A film has us refocused on the narrative. Everyone is grousing over the degree to which Aranofsky is true to the Biblical text. Noah is introduced to us as a guy who was 500 years old and then fathered three sons, Shem, Ham and Japeth. Any questions? Then we learn that God has grown weary with the sin of mankind and says “his days shall be 120 years.” Friends of mine take that to mean that the expected lifespan of a human would become 120 years. None of us knows anyone who has yet pulled that off. Any questions?

The offense of man? Well there were giants on the earth called Nephilim and the ‘sons of God’ got together with the ‘daughters of men’ and well, we are not given details but presumably this was an offense before God that needed to be remedied by world destruction. Any questions?

Moses then writes that Noah is told that God plans to blot out man from the face of the earth but he, Noah, has found favor. His reward? Noah is to build an ark, not a boat, by the description it is more a box than a boat. The exact dimensions are given to Noah and this ‘restful’ fellow is suppose to build to the exact dimension a box and fill it with a pair of animals of every kind. Plus he was to have food stores for all of these animals for a long incarceration. This is where every 6 year old child on the planet asks me whether or not the dinosaurs were on the ark. Any questions?

Just before the Lord floods the earth he tells Noah to take seven pair of ‘clean’ animals, presumably we know what that means. Moses will tell us much later in his writings. Noah by now was 600 years old, presumably building the ark took a while. God took Noah and his 3 sons and their wives into the ark and shut the door. The flood came and killed everything “in who’s nostrils was the breath of life” while covering “every high mountain under the heaven.” That’s a lot of water. Any questions?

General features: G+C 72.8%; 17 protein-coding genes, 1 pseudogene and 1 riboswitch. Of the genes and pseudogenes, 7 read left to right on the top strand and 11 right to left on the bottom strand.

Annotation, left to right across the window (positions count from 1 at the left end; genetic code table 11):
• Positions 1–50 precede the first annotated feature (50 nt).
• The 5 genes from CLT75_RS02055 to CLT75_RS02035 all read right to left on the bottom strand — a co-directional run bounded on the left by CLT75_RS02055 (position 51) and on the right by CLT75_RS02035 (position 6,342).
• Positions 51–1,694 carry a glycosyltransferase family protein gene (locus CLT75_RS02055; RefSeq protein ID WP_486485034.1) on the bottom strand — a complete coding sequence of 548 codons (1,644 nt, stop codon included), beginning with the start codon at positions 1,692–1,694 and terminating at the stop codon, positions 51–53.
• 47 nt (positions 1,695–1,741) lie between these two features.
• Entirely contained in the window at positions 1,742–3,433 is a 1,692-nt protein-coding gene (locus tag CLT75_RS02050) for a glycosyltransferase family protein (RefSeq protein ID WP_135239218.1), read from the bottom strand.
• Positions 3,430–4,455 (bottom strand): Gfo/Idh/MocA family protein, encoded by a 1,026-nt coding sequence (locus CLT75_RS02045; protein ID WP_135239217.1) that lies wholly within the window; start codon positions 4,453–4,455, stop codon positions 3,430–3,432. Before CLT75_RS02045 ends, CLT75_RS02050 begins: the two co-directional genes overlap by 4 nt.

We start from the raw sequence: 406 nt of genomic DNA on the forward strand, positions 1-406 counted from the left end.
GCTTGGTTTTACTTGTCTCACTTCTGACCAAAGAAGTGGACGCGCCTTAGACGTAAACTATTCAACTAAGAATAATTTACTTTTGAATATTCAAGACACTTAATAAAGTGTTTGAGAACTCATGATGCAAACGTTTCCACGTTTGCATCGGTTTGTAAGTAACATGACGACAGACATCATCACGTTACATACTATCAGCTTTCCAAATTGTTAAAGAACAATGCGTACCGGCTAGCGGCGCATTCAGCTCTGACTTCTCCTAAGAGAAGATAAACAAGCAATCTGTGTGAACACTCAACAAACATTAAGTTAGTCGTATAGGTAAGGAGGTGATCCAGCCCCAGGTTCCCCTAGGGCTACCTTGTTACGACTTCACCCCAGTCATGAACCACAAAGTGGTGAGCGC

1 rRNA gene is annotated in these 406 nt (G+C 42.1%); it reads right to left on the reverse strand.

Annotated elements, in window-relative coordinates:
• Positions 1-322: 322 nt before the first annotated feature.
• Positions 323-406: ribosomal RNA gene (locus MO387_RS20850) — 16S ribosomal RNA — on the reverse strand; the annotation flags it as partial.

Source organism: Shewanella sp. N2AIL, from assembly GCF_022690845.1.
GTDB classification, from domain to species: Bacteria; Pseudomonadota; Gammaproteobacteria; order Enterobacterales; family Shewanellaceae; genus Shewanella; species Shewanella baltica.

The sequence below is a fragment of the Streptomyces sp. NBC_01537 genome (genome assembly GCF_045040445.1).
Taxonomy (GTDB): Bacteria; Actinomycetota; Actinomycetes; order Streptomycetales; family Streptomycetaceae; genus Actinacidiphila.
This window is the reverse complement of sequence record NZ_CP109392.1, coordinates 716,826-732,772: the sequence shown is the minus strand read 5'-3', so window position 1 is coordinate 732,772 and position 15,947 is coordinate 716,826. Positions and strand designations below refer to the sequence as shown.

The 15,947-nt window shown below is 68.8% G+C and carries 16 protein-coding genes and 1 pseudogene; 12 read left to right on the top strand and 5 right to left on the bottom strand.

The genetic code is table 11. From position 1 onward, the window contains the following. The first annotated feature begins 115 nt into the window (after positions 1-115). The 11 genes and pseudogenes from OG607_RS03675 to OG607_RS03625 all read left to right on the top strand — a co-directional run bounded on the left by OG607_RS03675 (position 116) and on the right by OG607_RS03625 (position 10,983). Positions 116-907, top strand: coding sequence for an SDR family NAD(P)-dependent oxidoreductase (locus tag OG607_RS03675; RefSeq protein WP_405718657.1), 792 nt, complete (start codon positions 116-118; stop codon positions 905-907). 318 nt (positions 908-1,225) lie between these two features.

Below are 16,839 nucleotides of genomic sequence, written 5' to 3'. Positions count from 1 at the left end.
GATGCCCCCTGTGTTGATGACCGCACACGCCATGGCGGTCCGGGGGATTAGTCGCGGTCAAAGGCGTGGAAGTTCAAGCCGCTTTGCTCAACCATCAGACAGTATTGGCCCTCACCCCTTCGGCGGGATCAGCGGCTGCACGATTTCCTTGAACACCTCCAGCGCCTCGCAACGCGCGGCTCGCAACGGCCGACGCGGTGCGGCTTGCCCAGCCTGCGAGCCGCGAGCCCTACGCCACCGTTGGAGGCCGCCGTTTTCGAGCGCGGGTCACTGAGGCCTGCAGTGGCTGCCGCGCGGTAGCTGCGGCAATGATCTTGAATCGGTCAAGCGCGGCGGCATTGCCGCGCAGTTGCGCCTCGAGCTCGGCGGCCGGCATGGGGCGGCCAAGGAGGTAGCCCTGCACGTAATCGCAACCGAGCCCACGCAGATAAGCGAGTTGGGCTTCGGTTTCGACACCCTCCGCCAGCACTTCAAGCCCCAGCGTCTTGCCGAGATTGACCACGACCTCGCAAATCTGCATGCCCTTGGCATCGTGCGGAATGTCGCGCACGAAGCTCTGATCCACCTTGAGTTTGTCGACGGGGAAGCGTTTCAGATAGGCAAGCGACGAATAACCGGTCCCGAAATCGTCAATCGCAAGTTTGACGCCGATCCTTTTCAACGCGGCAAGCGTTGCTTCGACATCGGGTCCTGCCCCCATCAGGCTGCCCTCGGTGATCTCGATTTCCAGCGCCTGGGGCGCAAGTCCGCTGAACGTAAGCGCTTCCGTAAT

The whole thing lasted over a year and Moses gives a bunch of detailed descriptions of the days and months for clarity. They leave the boat and Noah begins offering the ‘clean’ animals as a sacrifice to the Lord. God renews his covenant with mankind and gives them new instructions. Apparently, animals were not eaten prior to flood but now God gives them for food to Noah and his family. Presumably this will tide them over till the first harvest along with whatever left over stores there were on the ark. Any questions?

God then gives the rainbow as a sign that he will never again flood the earth. Biblical scholars note that until the flood there had been no mention of rain and that perhaps the ‘climate change’ produced by the world-wide flood meant that this rain was the first occurrence of rain on the earth. In addition the post-diluvian world no longer sustains lifespans of almost 1000 years. Any questions?

Then Noah plants a vineyard, makes wine, gets drunk, gets himself embarrassingly unclad before his children, wakes up angry knowing what his ‘youngest son had done to him’ (we don’t) and pronounces a curse on one of his grandsons. That curse has variously been used by mankind to enforce God’s displeasure on whole races of people in various places at various times. Then the three sons of Noah go off and repopulate the earth becoming the source of every racial group on the planet. All of this happens a mere 4500 years ago. Any questions?

My job, and I chose to accept it, is to preach the Bible as the Word of God and I do AND I believe it is true. Thus, a part of my job is to preach about and attempt to explain the things I have just noted from the text of Genesis 6-10. Any questions? Yes I have one. You think I am stressed out about Aranofsky’s movie “NOAH?” Think again.



Leave a Reply

This site uses Akismet to reduce spam. Learn how your comment data is processed.